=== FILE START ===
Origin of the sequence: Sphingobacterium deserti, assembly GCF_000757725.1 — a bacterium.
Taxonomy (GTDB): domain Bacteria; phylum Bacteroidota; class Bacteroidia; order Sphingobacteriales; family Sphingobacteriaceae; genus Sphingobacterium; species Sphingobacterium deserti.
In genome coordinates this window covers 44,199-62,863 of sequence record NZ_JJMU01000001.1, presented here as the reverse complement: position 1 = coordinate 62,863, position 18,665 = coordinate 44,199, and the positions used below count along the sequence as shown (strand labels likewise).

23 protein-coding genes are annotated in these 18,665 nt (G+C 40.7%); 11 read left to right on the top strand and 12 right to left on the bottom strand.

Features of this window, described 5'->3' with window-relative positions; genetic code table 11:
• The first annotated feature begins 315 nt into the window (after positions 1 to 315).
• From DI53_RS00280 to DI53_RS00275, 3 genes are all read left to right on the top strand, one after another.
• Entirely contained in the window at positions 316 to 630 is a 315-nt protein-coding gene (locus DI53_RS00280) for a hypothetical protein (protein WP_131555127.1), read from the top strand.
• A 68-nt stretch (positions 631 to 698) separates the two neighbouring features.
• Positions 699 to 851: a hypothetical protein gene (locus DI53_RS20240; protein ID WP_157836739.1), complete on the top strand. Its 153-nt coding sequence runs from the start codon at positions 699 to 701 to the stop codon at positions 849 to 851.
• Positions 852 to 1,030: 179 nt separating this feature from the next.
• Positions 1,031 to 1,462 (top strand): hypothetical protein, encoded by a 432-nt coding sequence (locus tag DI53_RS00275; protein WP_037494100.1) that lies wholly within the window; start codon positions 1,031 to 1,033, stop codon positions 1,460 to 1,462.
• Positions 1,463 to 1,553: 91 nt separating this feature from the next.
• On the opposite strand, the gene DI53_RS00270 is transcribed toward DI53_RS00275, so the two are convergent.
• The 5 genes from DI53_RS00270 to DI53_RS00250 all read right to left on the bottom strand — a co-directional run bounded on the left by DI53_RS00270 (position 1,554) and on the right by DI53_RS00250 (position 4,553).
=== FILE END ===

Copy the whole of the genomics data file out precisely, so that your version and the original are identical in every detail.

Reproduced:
Origin of the sequence: Sphingobacterium deserti, assembly GCF_000757725.1 — a bacterium.
Taxonomy (GTDB): domain Bacteria; phylum Bacteroidota; class Bacteroidia; order Sphingobacteriales; family Sphingobacteriaceae; genus Sphingobacterium; species Sphingobacterium deserti.
In genome coordinates this window covers 44,199-62,863 of sequence record NZ_JJMU01000001.1, presented here as the reverse complement: position 1 = coordinate 62,863, position 18,665 = coordinate 44,199, and the positions used below count along the sequence as shown (strand labels likewise).

23 protein-coding genes are annotated in these 18,665 nt (G+C 40.7%); 11 read left to right on the top strand and 12 right to left on the bottom strand.

Features of this window, described 5'->3' with window-relative positions; genetic code table 11:
• The first annotated feature begins 315 nt into the window (after positions 1 to 315).
• From DI53_RS00280 to DI53_RS00275, 3 genes are all read left to right on the top strand, one after another.
• Entirely contained in the window at positions 316 to 630 is a 315-nt protein-coding gene (locus DI53_RS00280) for a hypothetical protein (protein WP_131555127.1), read from the top strand.
• A 68-nt stretch (positions 631 to 698) separates the two neighbouring features.
• Positions 699 to 851: a hypothetical protein gene (locus DI53_RS20240; protein ID WP_157836739.1), complete on the top strand. Its 153-nt coding sequence runs from the start codon at positions 699 to 701 to the stop codon at positions 849 to 851.
• Positions 852 to 1,030: 179 nt separating this feature from the next.
• Positions 1,031 to 1,462 (top strand): hypothetical protein, encoded by a 432-nt coding sequence (locus tag DI53_RS00275; protein WP_037494100.1) that lies wholly within the window; start codon positions 1,031 to 1,033, stop codon positions 1,460 to 1,462.
• Positions 1,463 to 1,553: 91 nt separating this feature from the next.
• On the opposite strand, the gene DI53_RS00270 is transcribed toward DI53_RS00275, so the two are convergent.
• The 5 genes from DI53_RS00270 to DI53_RS00250 all read right to left on the bottom strand — a co-directional run bounded on the left by DI53_RS00270 (position 1,554) and on the right by DI53_RS00250 (position 4,553).